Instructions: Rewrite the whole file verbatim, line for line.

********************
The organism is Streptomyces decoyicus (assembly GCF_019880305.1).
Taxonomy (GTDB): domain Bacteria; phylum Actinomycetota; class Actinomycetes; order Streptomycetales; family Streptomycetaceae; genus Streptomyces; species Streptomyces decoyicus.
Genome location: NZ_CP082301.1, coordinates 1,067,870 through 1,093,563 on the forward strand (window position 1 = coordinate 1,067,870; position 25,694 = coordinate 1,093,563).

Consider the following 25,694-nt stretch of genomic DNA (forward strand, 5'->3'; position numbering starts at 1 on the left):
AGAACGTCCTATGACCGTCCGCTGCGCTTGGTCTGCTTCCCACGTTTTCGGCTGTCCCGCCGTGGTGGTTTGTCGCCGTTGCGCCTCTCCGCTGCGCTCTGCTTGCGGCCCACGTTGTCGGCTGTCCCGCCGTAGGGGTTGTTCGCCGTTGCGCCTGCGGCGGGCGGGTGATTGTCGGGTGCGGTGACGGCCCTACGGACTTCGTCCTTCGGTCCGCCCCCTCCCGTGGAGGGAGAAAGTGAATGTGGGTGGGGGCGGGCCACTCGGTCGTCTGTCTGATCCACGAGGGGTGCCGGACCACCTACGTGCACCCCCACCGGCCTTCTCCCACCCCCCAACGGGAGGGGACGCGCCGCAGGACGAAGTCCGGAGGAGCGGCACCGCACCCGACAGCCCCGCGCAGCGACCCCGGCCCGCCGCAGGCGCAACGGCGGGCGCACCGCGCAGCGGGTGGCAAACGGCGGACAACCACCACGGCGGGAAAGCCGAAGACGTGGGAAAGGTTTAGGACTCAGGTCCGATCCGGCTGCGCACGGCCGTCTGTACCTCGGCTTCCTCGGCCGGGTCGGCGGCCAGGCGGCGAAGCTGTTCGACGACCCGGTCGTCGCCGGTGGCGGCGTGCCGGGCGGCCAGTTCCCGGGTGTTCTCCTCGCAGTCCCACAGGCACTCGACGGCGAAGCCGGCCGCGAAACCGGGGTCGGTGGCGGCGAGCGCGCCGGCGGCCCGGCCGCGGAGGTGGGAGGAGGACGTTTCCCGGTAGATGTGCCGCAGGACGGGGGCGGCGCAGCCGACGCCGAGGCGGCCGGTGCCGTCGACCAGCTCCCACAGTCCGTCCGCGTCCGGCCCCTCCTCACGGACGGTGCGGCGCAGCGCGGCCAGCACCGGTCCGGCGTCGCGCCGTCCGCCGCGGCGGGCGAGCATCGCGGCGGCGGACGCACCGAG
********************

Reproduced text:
The organism is Streptomyces decoyicus (assembly GCF_019880305.1).
Taxonomy (GTDB): domain Bacteria; phylum Actinomycetota; class Actinomycetes; order Streptomycetales; family Streptomycetaceae; genus Streptomyces; species Streptomyces decoyicus.
Genome location: NZ_CP082301.1, coordinates 1,067,870 through 1,093,563 on the forward strand (window position 1 = coordinate 1,067,870; position 25,694 = coordinate 1,093,563).

Consider the following 25,694-nt stretch of genomic DNA (forward strand, 5'->3'; position numbering starts at 1 on the left):
AGAACGTCCTATGACCGTCCGCTGCGCTTGGTCTGCTTCCCACGTTTTCGGCTGTCCCGCCGTGGTGGTTTGTCGCCGTTGCGCCTCTCCGCTGCGCTCTGCTTGCGGCCCACGTTGTCGGCTGTCCCGCCGTAGGGGTTGTTCGCCGTTGCGCCTGCGGCGGGCGGGTGATTGTCGGGTGCGGTGACGGCCCTACGGACTTCGTCCTTCGGTCCGCCCCCTCCCGTGGAGGGAGAAAGTGAATGTGGGTGGGGGCGGGCCACTCGGTCGTCTGTCTGATCCACGAGGGGTGCCGGACCACCTACGTGCACCCCCACCGGCCTTCTCCCACCCCCCAACGGGAGGGGACGCGCCGCAGGACGAAGTCCGGAGGAGCGGCACCGCACCCGACAGCCCCGCGCAGCGACCCCGGCCCGCCGCAGGCGCAACGGCGGGCGCACCGCGCAGCGGGTGGCAAACGGCGGACAACCACCACGGCGGGAAAGCCGAAGACGTGGGAAAGGTTTAGGACTCAGGTCCGATCCGGCTGCGCACGGCCGTCTGTACCTCGGCTTCCTCGGCCGGGTCGGCGGCCAGGCGGCGAAGCTGTTCGACGACCCGGTCGTCGCCGGTGGCGGCGTGCCGGGCGGCCAGTTCCCGGGTGTTCTCCTCGCAGTCCCACAGGCACTCGACGGCGAAGCCGGCCGCGAAACCGGGGTCGGTGGCGGCGAGCGCGCCGGCGGCCCGGCCGCGGAGGTGGGAGGAGGACGTTTCCCGGTAGATGTGCCGCAGGACGGGGGCGGCGCAGCCGACGCCGAGGCGGCCGGTGCCGTCGACCAGCTCCCACAGTCCGTCCGCGTCCGGCCCCTCCTCACGGACGGTGCGGCGCAGCGCGGCCAGCACCGGTCCGGCGTCGCGCCGTCCGCCGCGGCGGGCGAGCATCGCGGCGGCGGACGCACCGAG